To the extent that Richard Bird is known in Delaware County, it’s largely because of what he’s said about Andrew Brenner.
Bird, a technology manager from Westerville and a Democrat, shot from the hip last year while running against Brenner, then Delaware County recorder, in a race for Delaware County’s state representative seat. That included accusing Brenner, a Republican, of illegally rigging a bidding process for a contract in the recorder’s office. Nothing was proven, but as a precaution, county commissioners relaunched the bidding process after bidders threatened legal action. A subsequent rebid after Brenner left the recorder’s office did result in a different company being selected to do the job for 30 percent cheaper than the one Brenner had recommended.
Although he was successful at rankling Brenner, gaining some headlines and upending the bidding process, Bird did not fare well on Election Day, losing the vote to Brenner by more than 40 percentage points. That’s a similar margin to a Democratic candidate for county commissioner with a limited job history who lived with his parents.
Emerging from defeat, Bird, 44, has refocused his attention on local political advocacy, founding a new organization he hopes will increase competitiveness for Democrats in Delaware County, where Republicans have dominated for decades.
But maybe it’s no surprise that the first point of order for Bird’s Delaware County Political Responsibility Project (DCRP) is to again criticize Brenner — this time for tax problems at a Powell business connected to Brenner.
In a press release announcing DCPR’s formation, Bird demands an investigation of two federal payroll tax liens totaling around $59,000 filed against Prestige Music Studios, a Powell business owned by Sara Marie Brenner. Andrew Brenner is vice president in his wife’s company.
Bird filed a complaint with the Ohio Elections Commission, asking the state elections watchdog to determine if any money withheld from Prestige employees was used to finance Andrew Brenner’s campaign.
Bird does not provide any proof that there is a connection between the tax liens and the $18,000 Brenner sunk into his campaign within the same time frame some of the taxes allegedly went unpaid, but wrote in his complaint that a “reasonable man would conclude that the availability of cash for Andrew O. Brenner is directly a result of his unlawful seizure of his employees’ wages.”
Bird wrote the complaint himself, but said he consulted with attorneys in the process (he declined to name them). Generally, he alleges that if any money that should have gone to employees instead went toward Brenner’s campaign without the employees’ written permission, it would violate Ohio law.
“I think it is perfectly fair that the question is asked and answered by Andrew Brenner: What is the source of the funds that drove your contributions to yourself?” Bird told the Gazette.
As they do with any written complaints, the elections commission is slated to consider Bird’s allegations on Nov. 3, said executive director Phillip Richter.
Richter hadn’t yet reviewed the complaint, so he couldn’t say if it made a legitimate legal argument, or even whether the OEC has jurisdiction to consider it. Richter did say the elections commission typically does not conduct investigations like the one Bird requested.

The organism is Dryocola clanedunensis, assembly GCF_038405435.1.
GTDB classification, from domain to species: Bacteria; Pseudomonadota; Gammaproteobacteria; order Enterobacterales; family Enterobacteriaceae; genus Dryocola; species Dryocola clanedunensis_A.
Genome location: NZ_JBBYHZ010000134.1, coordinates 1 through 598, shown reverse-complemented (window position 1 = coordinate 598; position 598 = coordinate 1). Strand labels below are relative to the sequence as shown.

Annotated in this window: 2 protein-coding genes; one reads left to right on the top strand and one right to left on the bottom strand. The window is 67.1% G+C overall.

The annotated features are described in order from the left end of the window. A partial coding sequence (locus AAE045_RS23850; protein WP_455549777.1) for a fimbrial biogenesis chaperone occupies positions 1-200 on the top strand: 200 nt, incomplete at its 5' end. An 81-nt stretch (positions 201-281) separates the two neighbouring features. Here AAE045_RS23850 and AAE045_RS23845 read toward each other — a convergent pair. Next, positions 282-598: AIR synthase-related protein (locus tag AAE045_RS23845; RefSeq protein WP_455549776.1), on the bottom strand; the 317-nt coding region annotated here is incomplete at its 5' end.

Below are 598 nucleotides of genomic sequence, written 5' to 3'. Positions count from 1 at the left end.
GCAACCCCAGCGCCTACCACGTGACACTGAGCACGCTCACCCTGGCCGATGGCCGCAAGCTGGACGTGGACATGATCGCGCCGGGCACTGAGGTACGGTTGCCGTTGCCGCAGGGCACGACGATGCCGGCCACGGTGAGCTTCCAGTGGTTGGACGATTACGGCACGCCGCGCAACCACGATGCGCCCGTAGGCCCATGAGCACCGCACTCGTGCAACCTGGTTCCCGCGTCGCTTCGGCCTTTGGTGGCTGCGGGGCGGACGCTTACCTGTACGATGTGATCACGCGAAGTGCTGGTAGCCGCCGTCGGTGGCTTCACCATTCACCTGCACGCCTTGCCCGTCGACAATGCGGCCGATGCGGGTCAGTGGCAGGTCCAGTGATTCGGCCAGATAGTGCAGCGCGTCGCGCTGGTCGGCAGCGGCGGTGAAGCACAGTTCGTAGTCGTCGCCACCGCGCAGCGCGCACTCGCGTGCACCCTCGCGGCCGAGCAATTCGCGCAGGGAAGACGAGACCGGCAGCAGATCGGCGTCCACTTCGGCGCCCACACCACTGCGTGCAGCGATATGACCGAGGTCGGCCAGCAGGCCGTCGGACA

Still, the elections commission will solicit a response from Brenner and invite him to attend the Nov. 3 hearing, where he will be able to state his case, Richter said.
In an emailed statement, Brenner called Bird’s complaint a political stunt.
“Mr. Bird was my opponent in 2010 and has made constant attempts since then to discredit me. This complaint is yet another in a series of baseless, political attacks from Mr. Bird and his campaign,” Brenner said.
Despite any superficial appearances, Bird said he intends the DCPR to be more than just a vehicle for him to attack Brenner, and by extension, local Republicans.
“I have no doubt that there will be members of (Delaware County) Republican leadership saying, this is just Richard Bird raising a stink again,” Bird said. “I’m moving on from that. I’m not running against Andy anymore. I’m his constituent now. I can’t be responsible if he’s performing badly.”
Bird has plans for his organization beyond the elections complaint — he is filing for federal 501(c)(4) nonprofit status — for education/advocacy groups — for DCPR. If granted, the organization could accept individual donations without reporting their donors publicly, as long as the group doesn’t advocate for any political party or individual candidate.
That would allow people to help oppose a Republican candidate for office while avoiding being branded in the eyes of the local Republican establishment as a Democrat supporter, Bird said. He said this stigma has stifled political dialogue in Delaware County, and that local Republicans have expressed support for his efforts privately while being hesitant to do so publicly.
“We have people in Delaware County who can’t contribute to Democratic candidates because they’re concerned of the perception in the community, and that the Republican leadership may punish them for supporting a viable candidate,” Bird said.
Bird also hopes for DCPR to be a non-partisan, unbiased online political resource in Delaware County and elsewhere, providing biographical information about elected officials and comparing their political positions with their actual voting histories.
When asked, Bird did not rule out running for office again (due to proposed political redistricting, he could not run against Brenner again anyway unless he were to move.) But, given how difficult it is for Democrats to gain a political foothold in Delaware County, Bird thinks advocacy might be a better way to go anyway.
“It will be interesting to see if I can get more done with this than I would as an elected official,” Bird said.
But for now, Brenner is DCPR’s lone target.